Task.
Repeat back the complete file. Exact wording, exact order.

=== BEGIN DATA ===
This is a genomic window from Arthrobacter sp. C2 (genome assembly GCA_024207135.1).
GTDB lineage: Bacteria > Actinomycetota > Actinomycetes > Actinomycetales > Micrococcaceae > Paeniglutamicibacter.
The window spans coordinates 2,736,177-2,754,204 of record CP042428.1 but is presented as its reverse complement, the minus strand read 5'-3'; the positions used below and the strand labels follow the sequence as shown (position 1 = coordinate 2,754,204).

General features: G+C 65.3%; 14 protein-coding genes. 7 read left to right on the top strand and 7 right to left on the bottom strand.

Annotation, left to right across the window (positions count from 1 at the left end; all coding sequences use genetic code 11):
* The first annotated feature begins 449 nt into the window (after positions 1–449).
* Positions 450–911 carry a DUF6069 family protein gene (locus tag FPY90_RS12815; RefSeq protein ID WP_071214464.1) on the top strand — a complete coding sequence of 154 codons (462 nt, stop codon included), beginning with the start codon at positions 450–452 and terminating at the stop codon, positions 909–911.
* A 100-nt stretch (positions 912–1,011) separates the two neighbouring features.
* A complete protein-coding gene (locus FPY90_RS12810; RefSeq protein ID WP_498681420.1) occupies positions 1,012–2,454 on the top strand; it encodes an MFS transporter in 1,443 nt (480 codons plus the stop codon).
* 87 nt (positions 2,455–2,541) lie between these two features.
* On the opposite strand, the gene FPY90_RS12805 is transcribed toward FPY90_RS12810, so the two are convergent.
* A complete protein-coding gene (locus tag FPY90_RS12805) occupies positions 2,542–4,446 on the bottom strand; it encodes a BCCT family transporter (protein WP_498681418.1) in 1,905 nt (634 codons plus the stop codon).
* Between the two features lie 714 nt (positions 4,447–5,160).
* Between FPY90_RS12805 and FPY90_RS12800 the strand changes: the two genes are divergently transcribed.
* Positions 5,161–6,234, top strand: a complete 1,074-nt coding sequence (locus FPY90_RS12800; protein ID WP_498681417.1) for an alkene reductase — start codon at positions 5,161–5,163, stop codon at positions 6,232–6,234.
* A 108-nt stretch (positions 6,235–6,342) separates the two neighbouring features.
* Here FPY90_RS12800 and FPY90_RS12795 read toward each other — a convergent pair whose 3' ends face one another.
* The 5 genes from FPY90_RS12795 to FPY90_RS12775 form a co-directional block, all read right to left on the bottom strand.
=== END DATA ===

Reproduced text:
This is a genomic window from Arthrobacter sp. C2 (genome assembly GCA_024207135.1).
GTDB lineage: Bacteria > Actinomycetota > Actinomycetes > Actinomycetales > Micrococcaceae > Paeniglutamicibacter.
The window spans coordinates 2,736,177-2,754,204 of record CP042428.1 but is presented as its reverse complement, the minus strand read 5'-3'; the positions used below and the strand labels follow the sequence as shown (position 1 = coordinate 2,754,204).

General features: G+C 65.3%; 14 protein-coding genes. 7 read left to right on the top strand and 7 right to left on the bottom strand.

Annotation, left to right across the window (positions count from 1 at the left end; all coding sequences use genetic code 11):
* The first annotated feature begins 449 nt into the window (after positions 1–449).
* Positions 450–911 carry a DUF6069 family protein gene (locus tag FPY90_RS12815; RefSeq protein ID WP_071214464.1) on the top strand — a complete coding sequence of 154 codons (462 nt, stop codon included), beginning with the start codon at positions 450–452 and terminating at the stop codon, positions 909–911.
* A 100-nt stretch (positions 912–1,011) separates the two neighbouring features.
* A complete protein-coding gene (locus FPY90_RS12810; RefSeq protein ID WP_498681420.1) occupies positions 1,012–2,454 on the top strand; it encodes an MFS transporter in 1,443 nt (480 codons plus the stop codon).
* 87 nt (positions 2,455–2,541) lie between these two features.
* On the opposite strand, the gene FPY90_RS12805 is transcribed toward FPY90_RS12810, so the two are convergent.
* A complete protein-coding gene (locus tag FPY90_RS12805) occupies positions 2,542–4,446 on the bottom strand; it encodes a BCCT family transporter (protein WP_498681418.1) in 1,905 nt (634 codons plus the stop codon).
* Between the two features lie 714 nt (positions 4,447–5,160).
* Between FPY90_RS12805 and FPY90_RS12800 the strand changes: the two genes are divergently transcribed.
* Positions 5,161–6,234, top strand: a complete 1,074-nt coding sequence (locus FPY90_RS12800; protein ID WP_498681417.1) for an alkene reductase — start codon at positions 5,161–5,163, stop codon at positions 6,232–6,234.
* A 108-nt stretch (positions 6,235–6,342) separates the two neighbouring features.
* Here FPY90_RS12800 and FPY90_RS12795 read toward each other — a convergent pair whose 3' ends face one another.
* The 5 genes from FPY90_RS12795 to FPY90_RS12775 form a co-directional block, all read right to left on the bottom strand.